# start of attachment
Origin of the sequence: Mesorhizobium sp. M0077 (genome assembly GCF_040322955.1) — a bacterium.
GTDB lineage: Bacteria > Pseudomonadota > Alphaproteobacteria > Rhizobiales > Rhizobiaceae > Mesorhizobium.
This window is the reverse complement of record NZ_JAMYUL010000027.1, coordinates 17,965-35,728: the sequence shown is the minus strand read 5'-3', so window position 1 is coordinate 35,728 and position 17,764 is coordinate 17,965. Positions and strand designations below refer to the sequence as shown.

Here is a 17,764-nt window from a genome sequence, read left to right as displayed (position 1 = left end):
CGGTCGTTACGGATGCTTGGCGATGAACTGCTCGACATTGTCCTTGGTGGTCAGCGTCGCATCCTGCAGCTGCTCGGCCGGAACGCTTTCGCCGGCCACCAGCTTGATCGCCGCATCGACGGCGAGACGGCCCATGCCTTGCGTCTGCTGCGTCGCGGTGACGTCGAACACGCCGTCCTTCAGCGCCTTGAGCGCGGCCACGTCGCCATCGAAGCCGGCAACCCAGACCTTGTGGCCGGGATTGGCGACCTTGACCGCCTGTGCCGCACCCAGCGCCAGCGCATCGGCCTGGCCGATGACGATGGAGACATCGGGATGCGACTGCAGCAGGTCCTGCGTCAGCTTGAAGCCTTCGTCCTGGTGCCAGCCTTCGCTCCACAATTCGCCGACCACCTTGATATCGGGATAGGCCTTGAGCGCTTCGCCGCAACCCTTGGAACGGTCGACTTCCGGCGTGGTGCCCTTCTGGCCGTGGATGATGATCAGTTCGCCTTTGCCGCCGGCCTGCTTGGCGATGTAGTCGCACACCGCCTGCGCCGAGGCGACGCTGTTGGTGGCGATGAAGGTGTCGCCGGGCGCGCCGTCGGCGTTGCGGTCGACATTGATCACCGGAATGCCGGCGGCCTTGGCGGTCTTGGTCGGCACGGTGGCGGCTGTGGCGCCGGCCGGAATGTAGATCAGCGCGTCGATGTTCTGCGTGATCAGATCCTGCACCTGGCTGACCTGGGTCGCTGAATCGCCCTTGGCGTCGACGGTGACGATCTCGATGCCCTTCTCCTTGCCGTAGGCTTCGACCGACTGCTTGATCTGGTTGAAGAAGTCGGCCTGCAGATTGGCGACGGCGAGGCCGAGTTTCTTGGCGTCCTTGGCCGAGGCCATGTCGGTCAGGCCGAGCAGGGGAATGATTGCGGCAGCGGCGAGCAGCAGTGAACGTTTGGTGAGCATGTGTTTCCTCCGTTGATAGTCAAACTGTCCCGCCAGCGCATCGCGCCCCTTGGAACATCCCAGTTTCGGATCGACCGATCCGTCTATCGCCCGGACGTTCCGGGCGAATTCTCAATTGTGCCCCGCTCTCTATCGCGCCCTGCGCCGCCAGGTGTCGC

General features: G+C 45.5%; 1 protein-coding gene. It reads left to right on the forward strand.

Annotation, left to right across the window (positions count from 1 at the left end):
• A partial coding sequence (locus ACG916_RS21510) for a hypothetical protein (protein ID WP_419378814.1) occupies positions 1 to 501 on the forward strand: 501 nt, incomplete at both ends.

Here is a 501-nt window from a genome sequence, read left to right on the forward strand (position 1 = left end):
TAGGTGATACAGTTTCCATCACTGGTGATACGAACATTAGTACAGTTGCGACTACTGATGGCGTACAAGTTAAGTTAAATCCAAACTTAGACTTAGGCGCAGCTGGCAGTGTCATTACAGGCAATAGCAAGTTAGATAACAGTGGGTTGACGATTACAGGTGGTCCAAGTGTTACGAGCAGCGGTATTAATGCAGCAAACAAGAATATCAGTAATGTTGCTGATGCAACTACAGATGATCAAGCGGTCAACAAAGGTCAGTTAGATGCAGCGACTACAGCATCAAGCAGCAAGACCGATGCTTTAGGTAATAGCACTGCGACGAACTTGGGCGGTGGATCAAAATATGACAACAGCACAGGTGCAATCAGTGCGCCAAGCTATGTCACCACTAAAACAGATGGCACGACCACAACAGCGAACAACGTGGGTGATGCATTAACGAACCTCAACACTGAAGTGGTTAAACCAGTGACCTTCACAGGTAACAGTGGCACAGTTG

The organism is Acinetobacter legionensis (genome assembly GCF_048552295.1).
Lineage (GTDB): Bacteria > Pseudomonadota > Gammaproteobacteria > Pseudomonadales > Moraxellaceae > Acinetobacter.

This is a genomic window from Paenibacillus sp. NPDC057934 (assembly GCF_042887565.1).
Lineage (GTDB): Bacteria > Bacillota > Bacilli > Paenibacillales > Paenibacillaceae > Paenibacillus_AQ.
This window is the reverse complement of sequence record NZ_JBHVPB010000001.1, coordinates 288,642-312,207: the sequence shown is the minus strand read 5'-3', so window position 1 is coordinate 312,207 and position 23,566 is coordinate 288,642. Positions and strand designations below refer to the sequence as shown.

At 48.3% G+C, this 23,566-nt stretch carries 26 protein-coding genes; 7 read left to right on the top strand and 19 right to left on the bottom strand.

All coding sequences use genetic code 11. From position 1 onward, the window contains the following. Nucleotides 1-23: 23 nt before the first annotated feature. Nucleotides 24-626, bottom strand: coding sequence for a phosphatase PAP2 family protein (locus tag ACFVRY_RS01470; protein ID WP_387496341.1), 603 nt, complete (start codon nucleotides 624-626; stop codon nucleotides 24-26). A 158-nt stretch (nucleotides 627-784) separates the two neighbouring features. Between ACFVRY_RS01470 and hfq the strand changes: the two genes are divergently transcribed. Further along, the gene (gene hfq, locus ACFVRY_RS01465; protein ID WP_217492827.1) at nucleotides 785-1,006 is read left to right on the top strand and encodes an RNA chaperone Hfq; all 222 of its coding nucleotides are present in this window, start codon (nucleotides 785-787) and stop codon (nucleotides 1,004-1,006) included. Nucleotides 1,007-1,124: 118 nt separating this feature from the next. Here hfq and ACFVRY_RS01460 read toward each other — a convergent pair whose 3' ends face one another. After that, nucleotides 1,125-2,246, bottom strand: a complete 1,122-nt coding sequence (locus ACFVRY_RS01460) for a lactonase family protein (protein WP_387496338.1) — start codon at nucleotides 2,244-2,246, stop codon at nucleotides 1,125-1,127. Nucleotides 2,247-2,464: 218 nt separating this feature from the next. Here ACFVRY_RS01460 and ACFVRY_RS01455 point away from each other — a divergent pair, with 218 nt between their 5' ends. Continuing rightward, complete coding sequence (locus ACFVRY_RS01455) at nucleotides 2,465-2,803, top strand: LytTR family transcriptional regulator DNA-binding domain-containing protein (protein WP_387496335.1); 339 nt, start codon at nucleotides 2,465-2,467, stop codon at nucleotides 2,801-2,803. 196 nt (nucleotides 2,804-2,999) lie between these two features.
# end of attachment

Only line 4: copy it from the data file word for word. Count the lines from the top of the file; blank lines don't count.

Here is a 17,764-nt window from a genome sequence, read left to right as displayed (position 1 = left end):